A mechanistic study to identify physically stable amorphous solid dispersion

Madhav Vasanthavada, University of Rhode Island

Abstract

Amorphous solid dispersions are known to improve the oral bioavailability of poorly water-soluble drugs. However, the physical instability of solid dispersions leading to phase separation and subsequent crystallization is limiting their commercial use. Polymers used in solid dispersions have shown to inhibit drug crystallization by either increasing the glass transition temperature (Tg) of the mixture; and/or by interacting with the drug. To effectively inhibit drug crystallization, the polymer has to remain miscible with the drug. Drug crystallization could occur if drug-carrier miscibility is adversely affected by heat or humidity. It is therefore important to understand the drug-carrier miscibility to define strategies for ensuring the physical stability of amorphous solid dispersions. ^ In this study, an approach is presented with which one can determine the “solid solubility”, defined as the amount of drug that remains miscible with the carrier under specified heat and humidity condition. Modulated differential scanning calorimeter (MDSC) was used to determine the solid solubility of trehalose, griseofulvin, and indoprofen, in amorphous polymers like PVP and dextran. The solid dispersions of varying drug content were subjected to accelerated stability conditions and the extent of drug-carrier miscibility was analyzed by monitoring their Tgs. The mechanism of solid solubility and the influence of factors like storage temperature, moisture and the drug-carrier hydrogen bonding on the solid solubility have been examined. Also, the kinetic rate of drug phase separation from the polymer was estimated by fitting the Tg of miscible mixtures, to the first-order rate equation. ^ The effect of surfactants on the drug solid solubility in the polymer was also investigated. To probe into the factors responsible for physical instability of amorphous solid dispersions, the molecular mobility of a model drug-griseofulvin and the polymer-PVP was studied. Isothermal and non-isothermal crystallization studies were conducted on griseofulvin to determine the activation energy for crystallization. Molecular mobility of PVP was studied using thermally stimulated current spectroscopy and the factors influencing the molecular motions were studied. ^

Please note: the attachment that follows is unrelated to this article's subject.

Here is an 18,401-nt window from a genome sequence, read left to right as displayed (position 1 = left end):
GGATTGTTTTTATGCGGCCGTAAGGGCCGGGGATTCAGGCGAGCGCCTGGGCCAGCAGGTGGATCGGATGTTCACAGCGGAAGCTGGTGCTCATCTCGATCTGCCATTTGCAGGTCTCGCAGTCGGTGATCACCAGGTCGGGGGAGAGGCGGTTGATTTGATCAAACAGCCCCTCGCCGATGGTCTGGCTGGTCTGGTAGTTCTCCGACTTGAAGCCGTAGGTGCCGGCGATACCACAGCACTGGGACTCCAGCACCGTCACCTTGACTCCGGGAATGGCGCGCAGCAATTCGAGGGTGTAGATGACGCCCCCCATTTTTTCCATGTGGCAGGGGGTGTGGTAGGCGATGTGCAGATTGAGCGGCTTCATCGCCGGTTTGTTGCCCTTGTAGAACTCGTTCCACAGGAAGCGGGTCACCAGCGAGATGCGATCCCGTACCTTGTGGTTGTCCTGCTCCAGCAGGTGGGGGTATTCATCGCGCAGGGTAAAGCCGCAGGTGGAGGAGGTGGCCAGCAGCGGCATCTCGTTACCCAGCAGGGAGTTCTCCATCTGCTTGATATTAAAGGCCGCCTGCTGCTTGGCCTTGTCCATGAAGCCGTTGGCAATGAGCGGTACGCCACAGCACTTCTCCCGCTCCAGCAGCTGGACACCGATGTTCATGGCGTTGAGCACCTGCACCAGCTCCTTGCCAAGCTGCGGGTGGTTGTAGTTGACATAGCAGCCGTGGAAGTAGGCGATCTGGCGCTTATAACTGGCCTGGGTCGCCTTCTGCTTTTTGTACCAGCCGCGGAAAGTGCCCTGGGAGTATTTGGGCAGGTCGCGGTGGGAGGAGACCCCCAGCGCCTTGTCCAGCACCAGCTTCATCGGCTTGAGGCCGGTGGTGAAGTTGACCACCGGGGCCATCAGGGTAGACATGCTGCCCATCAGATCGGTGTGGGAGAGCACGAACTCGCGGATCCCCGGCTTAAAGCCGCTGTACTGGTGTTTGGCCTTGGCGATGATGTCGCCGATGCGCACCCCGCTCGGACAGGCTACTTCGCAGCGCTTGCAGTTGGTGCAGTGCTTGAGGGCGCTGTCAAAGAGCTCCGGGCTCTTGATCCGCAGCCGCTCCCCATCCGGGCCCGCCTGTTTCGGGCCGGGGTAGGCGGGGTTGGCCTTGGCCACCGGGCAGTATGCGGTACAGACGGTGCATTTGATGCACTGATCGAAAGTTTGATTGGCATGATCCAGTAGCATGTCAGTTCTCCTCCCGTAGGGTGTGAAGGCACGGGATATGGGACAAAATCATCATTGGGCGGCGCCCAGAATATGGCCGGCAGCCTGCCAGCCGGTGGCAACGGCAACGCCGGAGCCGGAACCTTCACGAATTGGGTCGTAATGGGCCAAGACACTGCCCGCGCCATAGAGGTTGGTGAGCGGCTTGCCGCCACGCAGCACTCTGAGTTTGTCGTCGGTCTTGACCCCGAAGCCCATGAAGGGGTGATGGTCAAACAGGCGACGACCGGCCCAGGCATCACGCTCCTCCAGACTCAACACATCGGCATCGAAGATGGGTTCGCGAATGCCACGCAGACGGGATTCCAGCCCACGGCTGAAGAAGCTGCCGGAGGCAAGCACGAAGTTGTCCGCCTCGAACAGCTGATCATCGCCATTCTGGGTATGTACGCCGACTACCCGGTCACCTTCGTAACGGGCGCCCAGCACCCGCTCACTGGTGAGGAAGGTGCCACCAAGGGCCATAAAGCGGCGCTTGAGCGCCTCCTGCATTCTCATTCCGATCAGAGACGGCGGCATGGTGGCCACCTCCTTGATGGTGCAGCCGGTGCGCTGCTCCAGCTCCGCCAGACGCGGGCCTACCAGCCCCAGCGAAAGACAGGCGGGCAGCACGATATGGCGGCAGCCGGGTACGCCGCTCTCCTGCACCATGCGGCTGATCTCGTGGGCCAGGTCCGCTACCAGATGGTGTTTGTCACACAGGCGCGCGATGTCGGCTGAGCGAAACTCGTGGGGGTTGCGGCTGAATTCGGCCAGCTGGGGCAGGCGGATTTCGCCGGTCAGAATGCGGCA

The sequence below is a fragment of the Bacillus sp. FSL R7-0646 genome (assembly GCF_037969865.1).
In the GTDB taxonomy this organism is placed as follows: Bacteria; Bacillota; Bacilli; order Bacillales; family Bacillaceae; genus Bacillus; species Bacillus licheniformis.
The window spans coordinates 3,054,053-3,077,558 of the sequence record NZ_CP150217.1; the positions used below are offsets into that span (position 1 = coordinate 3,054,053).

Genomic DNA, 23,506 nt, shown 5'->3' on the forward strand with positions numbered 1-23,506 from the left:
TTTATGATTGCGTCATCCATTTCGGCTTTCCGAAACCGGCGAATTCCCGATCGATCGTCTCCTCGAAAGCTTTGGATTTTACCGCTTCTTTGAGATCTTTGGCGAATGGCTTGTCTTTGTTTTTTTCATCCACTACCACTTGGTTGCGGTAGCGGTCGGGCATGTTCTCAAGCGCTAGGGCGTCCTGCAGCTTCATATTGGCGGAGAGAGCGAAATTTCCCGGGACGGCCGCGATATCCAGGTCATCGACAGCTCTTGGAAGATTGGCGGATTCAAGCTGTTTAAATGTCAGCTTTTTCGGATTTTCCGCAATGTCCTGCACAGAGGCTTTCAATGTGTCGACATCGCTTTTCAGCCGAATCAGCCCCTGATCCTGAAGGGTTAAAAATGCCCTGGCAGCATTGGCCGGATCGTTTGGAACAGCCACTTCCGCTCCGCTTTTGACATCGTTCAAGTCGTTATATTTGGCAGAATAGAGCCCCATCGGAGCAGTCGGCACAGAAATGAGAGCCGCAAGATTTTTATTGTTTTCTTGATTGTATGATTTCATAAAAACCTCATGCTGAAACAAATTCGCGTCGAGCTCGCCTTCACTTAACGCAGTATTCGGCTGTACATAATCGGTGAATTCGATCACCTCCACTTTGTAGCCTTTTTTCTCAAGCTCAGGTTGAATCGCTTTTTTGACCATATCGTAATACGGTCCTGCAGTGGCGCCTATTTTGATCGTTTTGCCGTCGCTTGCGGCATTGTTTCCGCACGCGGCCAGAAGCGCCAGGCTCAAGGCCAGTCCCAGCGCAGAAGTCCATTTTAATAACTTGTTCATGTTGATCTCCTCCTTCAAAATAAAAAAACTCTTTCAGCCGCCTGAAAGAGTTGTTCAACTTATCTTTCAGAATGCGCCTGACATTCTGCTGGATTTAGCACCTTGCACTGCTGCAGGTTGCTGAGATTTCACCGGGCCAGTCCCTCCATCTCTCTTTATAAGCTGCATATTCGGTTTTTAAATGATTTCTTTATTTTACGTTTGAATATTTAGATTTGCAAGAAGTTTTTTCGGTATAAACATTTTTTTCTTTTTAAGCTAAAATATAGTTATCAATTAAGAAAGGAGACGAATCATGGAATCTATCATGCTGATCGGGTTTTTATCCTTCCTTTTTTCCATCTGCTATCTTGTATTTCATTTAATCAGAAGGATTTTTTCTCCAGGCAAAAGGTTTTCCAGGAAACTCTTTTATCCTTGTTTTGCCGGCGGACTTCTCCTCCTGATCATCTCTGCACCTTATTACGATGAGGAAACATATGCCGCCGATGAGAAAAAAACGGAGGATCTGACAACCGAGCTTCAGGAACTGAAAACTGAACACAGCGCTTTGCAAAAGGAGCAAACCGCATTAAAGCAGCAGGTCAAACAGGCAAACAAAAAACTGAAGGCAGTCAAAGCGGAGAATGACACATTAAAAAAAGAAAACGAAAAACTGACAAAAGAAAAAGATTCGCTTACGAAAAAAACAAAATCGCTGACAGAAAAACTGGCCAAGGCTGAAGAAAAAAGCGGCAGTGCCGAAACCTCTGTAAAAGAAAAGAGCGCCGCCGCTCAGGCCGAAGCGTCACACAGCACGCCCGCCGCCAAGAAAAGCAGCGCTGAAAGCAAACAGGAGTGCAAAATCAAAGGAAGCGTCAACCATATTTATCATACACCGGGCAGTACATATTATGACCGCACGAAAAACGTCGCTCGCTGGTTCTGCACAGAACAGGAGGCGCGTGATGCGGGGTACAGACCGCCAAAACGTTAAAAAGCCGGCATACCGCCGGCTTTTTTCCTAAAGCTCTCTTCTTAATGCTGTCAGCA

Subject Area

Health Sciences, Pharmacy

Recommended Citation

Madhav Vasanthavada, "A mechanistic study to identify physically stable amorphous solid dispersion" (2004). Dissertations and Master's Theses (Campus Access). Paper AAI3147810.
http://digitalcommons.uri.edu/dissertations/AAI3147810

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